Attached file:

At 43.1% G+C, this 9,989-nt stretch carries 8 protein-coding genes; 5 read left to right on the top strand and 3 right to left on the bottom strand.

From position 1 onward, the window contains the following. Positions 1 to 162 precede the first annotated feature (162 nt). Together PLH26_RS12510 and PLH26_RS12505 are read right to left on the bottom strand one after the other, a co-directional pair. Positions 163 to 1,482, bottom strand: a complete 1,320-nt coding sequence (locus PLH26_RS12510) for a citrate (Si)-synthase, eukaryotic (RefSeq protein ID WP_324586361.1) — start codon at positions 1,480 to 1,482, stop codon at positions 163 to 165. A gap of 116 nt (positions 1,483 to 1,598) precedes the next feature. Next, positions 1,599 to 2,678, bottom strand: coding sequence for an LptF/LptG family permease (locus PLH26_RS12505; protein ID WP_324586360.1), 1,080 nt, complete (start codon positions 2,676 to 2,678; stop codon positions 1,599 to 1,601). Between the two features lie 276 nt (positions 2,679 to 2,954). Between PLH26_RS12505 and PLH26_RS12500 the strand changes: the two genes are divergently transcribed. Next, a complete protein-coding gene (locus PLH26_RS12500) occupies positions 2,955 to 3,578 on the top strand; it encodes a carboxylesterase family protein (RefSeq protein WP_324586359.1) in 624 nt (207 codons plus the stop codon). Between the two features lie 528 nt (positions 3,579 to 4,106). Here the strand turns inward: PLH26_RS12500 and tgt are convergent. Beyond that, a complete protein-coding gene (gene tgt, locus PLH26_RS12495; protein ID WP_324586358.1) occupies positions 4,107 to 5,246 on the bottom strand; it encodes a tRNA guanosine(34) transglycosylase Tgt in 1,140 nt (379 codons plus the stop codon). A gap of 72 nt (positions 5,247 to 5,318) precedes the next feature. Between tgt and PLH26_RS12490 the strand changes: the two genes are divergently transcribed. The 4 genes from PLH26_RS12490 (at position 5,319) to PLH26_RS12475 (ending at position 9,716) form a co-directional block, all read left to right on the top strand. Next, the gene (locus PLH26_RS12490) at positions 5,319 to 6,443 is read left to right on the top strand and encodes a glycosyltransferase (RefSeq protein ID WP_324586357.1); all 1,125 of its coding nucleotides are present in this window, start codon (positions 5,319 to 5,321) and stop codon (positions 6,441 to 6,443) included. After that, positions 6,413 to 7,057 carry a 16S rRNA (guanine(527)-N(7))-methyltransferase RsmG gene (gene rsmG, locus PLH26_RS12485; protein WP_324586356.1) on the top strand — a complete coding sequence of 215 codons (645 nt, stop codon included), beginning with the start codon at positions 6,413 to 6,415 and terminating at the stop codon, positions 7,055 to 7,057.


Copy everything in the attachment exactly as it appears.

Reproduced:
At 43.1% G+C, this 9,989-nt stretch carries 8 protein-coding genes; 5 read left to right on the top strand and 3 right to left on the bottom strand.

From position 1 onward, the window contains the following. Positions 1 to 162 precede the first annotated feature (162 nt). Together PLH26_RS12510 and PLH26_RS12505 are read right to left on the bottom strand one after the other, a co-directional pair. Positions 163 to 1,482, bottom strand: a complete 1,320-nt coding sequence (locus PLH26_RS12510) for a citrate (Si)-synthase, eukaryotic (RefSeq protein ID WP_324586361.1) — start codon at positions 1,480 to 1,482, stop codon at positions 163 to 165. A gap of 116 nt (positions 1,483 to 1,598) precedes the next feature. Next, positions 1,599 to 2,678, bottom strand: coding sequence for an LptF/LptG family permease (locus PLH26_RS12505; protein ID WP_324586360.1), 1,080 nt, complete (start codon positions 2,676 to 2,678; stop codon positions 1,599 to 1,601). Between the two features lie 276 nt (positions 2,679 to 2,954). Between PLH26_RS12505 and PLH26_RS12500 the strand changes: the two genes are divergently transcribed. Next, a complete protein-coding gene (locus PLH26_RS12500) occupies positions 2,955 to 3,578 on the top strand; it encodes a carboxylesterase family protein (RefSeq protein WP_324586359.1) in 624 nt (207 codons plus the stop codon). Between the two features lie 528 nt (positions 3,579 to 4,106). Here the strand turns inward: PLH26_RS12500 and tgt are convergent. Beyond that, a complete protein-coding gene (gene tgt, locus PLH26_RS12495; protein ID WP_324586358.1) occupies positions 4,107 to 5,246 on the bottom strand; it encodes a tRNA guanosine(34) transglycosylase Tgt in 1,140 nt (379 codons plus the stop codon). A gap of 72 nt (positions 5,247 to 5,318) precedes the next feature. Between tgt and PLH26_RS12490 the strand changes: the two genes are divergently transcribed. The 4 genes from PLH26_RS12490 (at position 5,319) to PLH26_RS12475 (ending at position 9,716) form a co-directional block, all read left to right on the top strand. Next, the gene (locus PLH26_RS12490) at positions 5,319 to 6,443 is read left to right on the top strand and encodes a glycosyltransferase (RefSeq protein ID WP_324586357.1); all 1,125 of its coding nucleotides are present in this window, start codon (positions 5,319 to 5,321) and stop codon (positions 6,441 to 6,443) included. After that, positions 6,413 to 7,057 carry a 16S rRNA (guanine(527)-N(7))-methyltransferase RsmG gene (gene rsmG, locus PLH26_RS12485; protein WP_324586356.1) on the top strand — a complete coding sequence of 215 codons (645 nt, stop codon included), beginning with the start codon at positions 6,413 to 6,415 and terminating at the stop codon, positions 7,055 to 7,057.